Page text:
“It’s wrong – and actually bordering on cruel – to say to couples: if you want to move on with your lives … one of you has to blame the other (…) The blame game needs to end, and it needs to end now.”
By Joanna Jandula, Solicitor in Family law
Nigel Shepherd (newly-appointed Resolution National Chair)
I could not agree more. We all need to pressure for a reform to family law that allows for no fault divorces, especially given that research by Resolution suggests 25% of divorcing couples falsely blame their spouse on the petition in order to complete the separation.
The need for a no fault divorce traces back as early as 1644 in John Milton’s pamphlet “On the Doctrine and Discipline of Divorce”. It was further demanded in the coda to George’s Farquhar’s 1707 play “The Beaux Stratagem” but it was not until the Matrimonial Causes Act 1857 was introduced that divorce was available to the average person. Prior to 1857, only men were eligible to apply for a divorce and this was subject to acquiring an Act of Parliament. In 1923, the legislation developed to allow the wife to lodge the divorce petition on the grounds of adultery. Further legal development in 1937 introduced a concept of divorce on the grounds of drunkenness, insanity and desertion. In 1969, one further ground was introduced, which was divorce on the basis of two years’ separation with the agreement of the spouse.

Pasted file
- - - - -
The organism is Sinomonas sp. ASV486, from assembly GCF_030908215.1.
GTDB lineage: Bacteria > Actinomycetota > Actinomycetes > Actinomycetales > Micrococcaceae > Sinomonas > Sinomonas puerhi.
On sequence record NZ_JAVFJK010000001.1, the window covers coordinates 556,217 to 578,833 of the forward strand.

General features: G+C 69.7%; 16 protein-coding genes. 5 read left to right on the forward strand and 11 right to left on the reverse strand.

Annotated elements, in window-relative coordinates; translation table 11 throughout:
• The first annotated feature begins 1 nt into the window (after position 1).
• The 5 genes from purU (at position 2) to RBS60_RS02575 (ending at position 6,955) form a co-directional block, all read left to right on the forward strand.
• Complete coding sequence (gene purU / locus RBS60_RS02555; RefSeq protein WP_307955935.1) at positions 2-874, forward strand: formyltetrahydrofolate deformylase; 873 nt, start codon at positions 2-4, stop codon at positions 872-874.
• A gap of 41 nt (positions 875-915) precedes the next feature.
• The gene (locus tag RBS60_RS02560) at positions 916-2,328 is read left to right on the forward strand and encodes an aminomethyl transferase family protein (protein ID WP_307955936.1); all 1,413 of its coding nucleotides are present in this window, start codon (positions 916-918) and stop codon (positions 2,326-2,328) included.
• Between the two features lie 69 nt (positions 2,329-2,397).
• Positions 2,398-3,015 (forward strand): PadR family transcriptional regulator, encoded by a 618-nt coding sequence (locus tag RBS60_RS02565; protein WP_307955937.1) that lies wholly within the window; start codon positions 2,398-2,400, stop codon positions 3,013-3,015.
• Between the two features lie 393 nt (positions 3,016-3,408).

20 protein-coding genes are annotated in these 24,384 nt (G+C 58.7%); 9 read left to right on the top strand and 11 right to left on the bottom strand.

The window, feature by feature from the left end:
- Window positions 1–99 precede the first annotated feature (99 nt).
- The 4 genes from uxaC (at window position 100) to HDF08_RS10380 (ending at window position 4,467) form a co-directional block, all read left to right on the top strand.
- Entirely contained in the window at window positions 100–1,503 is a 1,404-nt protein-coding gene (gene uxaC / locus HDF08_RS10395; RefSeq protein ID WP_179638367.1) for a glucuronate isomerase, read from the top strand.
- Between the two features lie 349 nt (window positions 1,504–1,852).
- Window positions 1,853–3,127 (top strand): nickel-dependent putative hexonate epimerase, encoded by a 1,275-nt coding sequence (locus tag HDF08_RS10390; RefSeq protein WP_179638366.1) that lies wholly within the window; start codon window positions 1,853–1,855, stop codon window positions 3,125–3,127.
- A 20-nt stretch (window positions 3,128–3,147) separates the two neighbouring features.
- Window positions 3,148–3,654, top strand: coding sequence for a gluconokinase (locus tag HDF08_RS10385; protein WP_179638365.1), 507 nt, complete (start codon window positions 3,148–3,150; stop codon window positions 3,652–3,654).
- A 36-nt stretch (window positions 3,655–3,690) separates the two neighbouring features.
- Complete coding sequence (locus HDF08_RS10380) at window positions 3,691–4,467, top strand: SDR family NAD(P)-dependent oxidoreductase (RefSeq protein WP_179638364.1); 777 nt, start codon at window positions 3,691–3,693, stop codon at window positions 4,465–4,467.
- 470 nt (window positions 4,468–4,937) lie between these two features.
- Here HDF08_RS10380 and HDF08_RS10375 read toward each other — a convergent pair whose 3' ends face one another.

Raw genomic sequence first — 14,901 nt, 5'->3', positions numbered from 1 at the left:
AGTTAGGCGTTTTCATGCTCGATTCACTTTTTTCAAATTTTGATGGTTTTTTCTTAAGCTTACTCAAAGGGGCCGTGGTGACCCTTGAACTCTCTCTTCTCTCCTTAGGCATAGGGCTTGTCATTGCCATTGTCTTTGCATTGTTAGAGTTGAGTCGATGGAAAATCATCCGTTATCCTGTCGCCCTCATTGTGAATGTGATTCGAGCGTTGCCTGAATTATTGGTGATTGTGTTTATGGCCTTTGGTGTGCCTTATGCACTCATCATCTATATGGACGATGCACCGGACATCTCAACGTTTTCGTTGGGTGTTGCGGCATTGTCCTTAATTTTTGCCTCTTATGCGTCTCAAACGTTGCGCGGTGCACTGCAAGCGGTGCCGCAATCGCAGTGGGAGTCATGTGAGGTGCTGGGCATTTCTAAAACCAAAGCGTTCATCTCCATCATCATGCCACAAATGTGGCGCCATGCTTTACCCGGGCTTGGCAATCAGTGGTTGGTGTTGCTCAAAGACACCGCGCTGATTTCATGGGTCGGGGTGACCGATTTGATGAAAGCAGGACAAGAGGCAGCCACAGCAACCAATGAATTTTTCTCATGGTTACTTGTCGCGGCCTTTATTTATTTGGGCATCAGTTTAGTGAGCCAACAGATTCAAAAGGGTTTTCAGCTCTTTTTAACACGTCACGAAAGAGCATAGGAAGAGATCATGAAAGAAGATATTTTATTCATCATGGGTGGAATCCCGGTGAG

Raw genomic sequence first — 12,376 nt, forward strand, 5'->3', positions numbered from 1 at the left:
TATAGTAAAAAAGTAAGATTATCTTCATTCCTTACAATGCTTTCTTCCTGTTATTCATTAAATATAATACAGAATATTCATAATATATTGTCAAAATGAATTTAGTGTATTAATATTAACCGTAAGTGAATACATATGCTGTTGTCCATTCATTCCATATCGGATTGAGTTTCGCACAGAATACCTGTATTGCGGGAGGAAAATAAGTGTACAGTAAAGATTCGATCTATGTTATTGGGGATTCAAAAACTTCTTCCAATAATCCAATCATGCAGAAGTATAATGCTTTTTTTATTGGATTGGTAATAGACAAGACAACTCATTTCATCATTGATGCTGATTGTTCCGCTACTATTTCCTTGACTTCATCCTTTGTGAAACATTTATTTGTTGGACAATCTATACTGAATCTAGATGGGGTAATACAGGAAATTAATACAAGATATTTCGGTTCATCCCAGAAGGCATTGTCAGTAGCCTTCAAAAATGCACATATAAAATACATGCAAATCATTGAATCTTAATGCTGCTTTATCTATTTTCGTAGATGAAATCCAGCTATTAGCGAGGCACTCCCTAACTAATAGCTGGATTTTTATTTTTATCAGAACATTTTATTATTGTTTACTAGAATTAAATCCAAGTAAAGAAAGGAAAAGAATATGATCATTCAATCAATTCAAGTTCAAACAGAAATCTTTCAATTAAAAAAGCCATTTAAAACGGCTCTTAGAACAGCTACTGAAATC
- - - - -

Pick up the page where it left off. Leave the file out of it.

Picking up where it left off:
How it stands today
In England and Wales there is only one ground for divorce: that the marriage has broken down “irretrievably.”
This must be proven by relying upon 1 of 5 grounds:-
- That your husband/wife has committed adultery and you find it intolerable to live with them;
- That your husband/wife has behaved in such a way that you cannot reasonably be expected to live with them;
- That your husband/wife has deserted you for a continuous period of at least two years;
- That you and your husband/wife have lived apart for a continuous period of at least two years and your husband/wife consents to the divorce;
- That you and your husband/wife have lived apart for a continuous period of at least five years.
As you can see, this does not amount to “no fault divorce” as with the exception of (d) two years’ separation and consent, there is an element of fault in all of the five facts.
If you are looking for a quick divorce, option (d) will not be ideal for you, leaving you with just “unreasonable behaviour” to rely on (if you wish to divorce amicably).
Once you can prove to the court that one of these grounds is established, the court will grant an order of decree nisi. It is possible to apply for the decree absolute, no sooner than six weeks and one day from the decree nisi order. The decree absolute ends the marriage.
Most divorces proceed as undefended and in these cases it is not necessary for either party to attend court and everything is done by correspondence.
Hillyer McKeown have experience in all matters relating to the divorce. If you need advice on any aspect of co-habitation, divorce, Children Act proceedings or financial remedy proceedings, please give us a call on 01244 318131 or email [email protected]